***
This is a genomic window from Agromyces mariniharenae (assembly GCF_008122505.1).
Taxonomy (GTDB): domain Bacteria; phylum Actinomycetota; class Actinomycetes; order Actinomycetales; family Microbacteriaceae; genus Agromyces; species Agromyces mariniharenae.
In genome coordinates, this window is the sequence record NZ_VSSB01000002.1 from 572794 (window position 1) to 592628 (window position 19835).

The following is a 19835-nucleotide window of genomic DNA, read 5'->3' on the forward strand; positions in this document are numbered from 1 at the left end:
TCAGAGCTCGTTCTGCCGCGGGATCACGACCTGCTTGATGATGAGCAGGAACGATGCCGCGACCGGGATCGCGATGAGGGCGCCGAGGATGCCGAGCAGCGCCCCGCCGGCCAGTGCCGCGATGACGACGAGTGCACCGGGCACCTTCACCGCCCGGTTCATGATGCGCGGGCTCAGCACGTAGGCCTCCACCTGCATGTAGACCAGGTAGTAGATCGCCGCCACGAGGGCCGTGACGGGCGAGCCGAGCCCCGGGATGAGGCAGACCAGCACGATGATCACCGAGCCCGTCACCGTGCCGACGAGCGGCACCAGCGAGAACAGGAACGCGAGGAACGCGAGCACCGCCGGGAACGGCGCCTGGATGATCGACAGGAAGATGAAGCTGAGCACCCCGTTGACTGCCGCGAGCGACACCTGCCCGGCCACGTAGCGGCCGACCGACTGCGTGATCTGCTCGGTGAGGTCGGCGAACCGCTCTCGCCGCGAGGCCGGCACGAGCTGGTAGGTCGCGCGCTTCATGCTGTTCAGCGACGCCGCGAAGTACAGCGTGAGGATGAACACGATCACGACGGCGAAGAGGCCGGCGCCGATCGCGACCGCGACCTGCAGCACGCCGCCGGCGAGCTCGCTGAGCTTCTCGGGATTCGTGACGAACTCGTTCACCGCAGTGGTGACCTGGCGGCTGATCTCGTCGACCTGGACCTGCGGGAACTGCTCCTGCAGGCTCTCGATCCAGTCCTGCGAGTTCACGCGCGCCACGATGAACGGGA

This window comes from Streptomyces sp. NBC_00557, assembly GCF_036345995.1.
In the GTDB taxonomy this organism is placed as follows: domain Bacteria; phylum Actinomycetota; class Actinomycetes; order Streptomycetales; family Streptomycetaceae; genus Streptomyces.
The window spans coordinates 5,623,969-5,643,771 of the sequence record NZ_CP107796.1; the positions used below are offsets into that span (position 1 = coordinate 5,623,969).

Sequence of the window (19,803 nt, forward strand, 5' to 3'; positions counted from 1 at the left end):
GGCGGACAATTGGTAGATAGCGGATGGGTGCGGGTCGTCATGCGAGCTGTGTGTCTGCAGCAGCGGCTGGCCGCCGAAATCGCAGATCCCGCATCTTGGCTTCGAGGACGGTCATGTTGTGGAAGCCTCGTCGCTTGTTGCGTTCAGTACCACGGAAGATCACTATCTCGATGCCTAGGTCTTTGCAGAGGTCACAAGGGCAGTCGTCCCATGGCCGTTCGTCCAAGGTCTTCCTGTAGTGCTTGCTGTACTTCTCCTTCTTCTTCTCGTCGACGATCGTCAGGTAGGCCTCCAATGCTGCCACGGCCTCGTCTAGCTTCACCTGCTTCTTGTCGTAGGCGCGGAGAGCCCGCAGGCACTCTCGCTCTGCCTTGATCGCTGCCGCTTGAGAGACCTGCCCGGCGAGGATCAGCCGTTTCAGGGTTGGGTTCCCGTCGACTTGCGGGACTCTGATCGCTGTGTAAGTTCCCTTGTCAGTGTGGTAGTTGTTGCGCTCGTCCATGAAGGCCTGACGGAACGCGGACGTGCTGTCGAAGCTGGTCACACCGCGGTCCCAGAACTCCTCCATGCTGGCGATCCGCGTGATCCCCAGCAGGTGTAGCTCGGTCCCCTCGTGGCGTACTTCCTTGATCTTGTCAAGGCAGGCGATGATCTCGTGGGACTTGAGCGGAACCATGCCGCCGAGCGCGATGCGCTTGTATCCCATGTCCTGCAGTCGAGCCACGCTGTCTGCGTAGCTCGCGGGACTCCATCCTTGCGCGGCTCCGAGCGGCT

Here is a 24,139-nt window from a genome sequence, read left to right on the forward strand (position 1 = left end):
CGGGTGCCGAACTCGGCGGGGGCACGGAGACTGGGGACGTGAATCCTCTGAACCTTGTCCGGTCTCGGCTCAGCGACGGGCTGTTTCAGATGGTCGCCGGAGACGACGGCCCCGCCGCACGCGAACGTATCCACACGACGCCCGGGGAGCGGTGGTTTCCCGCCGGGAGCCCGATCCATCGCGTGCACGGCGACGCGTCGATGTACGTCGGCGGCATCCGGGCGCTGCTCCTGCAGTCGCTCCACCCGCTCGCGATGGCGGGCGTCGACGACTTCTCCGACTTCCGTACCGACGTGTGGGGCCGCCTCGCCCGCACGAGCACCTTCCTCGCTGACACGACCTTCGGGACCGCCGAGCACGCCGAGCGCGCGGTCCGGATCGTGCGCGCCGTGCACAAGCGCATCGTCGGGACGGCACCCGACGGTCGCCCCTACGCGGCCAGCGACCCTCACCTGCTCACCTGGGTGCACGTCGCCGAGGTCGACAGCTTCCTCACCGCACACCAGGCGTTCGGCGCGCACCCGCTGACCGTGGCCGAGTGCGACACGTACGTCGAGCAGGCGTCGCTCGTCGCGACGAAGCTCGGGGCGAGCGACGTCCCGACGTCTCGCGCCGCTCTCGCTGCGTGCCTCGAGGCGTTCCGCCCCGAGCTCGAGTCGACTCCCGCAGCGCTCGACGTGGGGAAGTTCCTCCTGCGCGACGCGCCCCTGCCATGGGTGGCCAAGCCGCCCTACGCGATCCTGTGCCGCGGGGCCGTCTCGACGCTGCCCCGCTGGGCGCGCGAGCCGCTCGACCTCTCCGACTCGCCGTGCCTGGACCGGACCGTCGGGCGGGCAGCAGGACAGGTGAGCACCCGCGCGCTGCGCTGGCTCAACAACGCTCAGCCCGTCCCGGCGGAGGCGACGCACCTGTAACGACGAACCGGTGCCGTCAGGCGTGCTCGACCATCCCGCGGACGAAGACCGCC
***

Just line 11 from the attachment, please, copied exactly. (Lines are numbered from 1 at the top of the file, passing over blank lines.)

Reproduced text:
Here is a 24,139-nt window from a genome sequence, read left to right on the forward strand (position 1 = left end):